Reflexivists and Social Contextualists as subs of post-struc: Position determined by sociological context, ideas and viewpoints result of where you stand. Where you stand depends on where you sit. Variations within on possibility of overcoming. Inanna’s strong reflexivism: The world out there exists, and we should try to understand it, but in order to do this, the power sociological position of Positivism and scholars ought to be understood as well rather than seeing them as neutral observers. Aim is better understanding of reality after all.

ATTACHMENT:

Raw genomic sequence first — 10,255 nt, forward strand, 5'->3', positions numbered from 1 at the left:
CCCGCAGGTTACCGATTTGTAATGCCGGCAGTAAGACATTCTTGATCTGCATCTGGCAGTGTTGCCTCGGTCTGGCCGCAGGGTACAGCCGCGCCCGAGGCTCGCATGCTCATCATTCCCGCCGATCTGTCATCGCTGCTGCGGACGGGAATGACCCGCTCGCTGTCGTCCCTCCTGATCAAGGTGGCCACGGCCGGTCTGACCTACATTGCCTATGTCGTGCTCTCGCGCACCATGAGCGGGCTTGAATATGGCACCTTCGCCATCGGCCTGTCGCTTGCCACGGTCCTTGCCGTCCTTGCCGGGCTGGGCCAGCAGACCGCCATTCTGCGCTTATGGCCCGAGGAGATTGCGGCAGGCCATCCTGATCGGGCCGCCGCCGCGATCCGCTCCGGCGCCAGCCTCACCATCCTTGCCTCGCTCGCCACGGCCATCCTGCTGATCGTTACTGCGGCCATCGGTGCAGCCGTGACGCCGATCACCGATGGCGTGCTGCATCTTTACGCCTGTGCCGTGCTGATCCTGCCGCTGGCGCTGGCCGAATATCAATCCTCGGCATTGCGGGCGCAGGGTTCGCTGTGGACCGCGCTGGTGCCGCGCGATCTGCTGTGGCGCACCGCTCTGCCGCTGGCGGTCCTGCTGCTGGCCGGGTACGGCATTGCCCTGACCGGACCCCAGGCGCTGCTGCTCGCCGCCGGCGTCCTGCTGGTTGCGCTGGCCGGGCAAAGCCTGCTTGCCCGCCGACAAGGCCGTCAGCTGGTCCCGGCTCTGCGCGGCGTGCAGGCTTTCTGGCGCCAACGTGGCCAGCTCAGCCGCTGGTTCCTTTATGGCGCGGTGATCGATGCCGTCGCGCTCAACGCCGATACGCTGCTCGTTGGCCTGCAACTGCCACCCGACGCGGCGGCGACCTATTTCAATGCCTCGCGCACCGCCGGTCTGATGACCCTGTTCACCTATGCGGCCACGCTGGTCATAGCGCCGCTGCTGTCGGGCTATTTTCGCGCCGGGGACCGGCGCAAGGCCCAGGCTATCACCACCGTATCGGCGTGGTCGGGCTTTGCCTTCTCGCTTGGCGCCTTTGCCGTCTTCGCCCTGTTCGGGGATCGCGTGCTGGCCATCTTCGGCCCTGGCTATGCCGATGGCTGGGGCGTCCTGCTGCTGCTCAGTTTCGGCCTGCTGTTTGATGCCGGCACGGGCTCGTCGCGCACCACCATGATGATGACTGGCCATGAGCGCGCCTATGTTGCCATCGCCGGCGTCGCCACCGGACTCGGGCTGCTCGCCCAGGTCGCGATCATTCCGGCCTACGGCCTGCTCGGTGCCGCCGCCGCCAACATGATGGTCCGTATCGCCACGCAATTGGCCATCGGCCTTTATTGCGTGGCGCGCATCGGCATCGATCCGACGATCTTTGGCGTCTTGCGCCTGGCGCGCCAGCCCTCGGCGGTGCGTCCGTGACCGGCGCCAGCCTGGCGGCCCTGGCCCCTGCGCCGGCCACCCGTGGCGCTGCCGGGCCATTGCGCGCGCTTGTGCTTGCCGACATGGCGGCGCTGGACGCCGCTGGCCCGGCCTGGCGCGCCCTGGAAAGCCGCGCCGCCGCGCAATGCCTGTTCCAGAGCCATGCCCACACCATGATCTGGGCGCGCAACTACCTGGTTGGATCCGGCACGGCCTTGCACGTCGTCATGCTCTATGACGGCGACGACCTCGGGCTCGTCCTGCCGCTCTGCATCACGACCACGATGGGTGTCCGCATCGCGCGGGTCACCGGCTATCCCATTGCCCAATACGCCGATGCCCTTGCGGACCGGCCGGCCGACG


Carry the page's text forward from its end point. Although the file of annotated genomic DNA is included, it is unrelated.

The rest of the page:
Post-Colonialism: Will tend to be associated with orientalism and Edward Said, but my broader understanding is: two types,  any scholarship that focuses on colonialism, legacies of colonialsim, continued patterns of domination resulting from it. Also any scholar that seeks to disrupt knowledge production and power of colonizers or of dominant global social groups. So who knows, what do we know about and for what purpose. Post-co would say generally white males know, they determine what they want to know about and they mostly study themselves, or when studying others do so for own purposes, exclude local experiences of events a illegitimate. Post-co, knowers must change. Bring in silenced perspectives. Knowledge purpose also changes. Different experience of reality (Cold war for example was not peaceful). No consensus among post-co but focus on giving voice to those who do not have it. Re-orient research for purposes of those excluded. Also critical security definitions. Relook at institutions or scholars, like Kant writing on freedom and not talking about slavery. Now post-co usually about how language dichotomies construct self-other, allow dehumanization, double standards and exploitation. Post-structuralist in the sense that representations are performative. But not all post-co have to bee post-struc. But most work done in post-struc, also in law, new foundations for world including excluded perspectives will look different. Flaws in current inst. constructed on purpose, not incidental but central. WOn’t get it right next time, inst. built for purposes of exclusion. Ex: IMF, NNPT.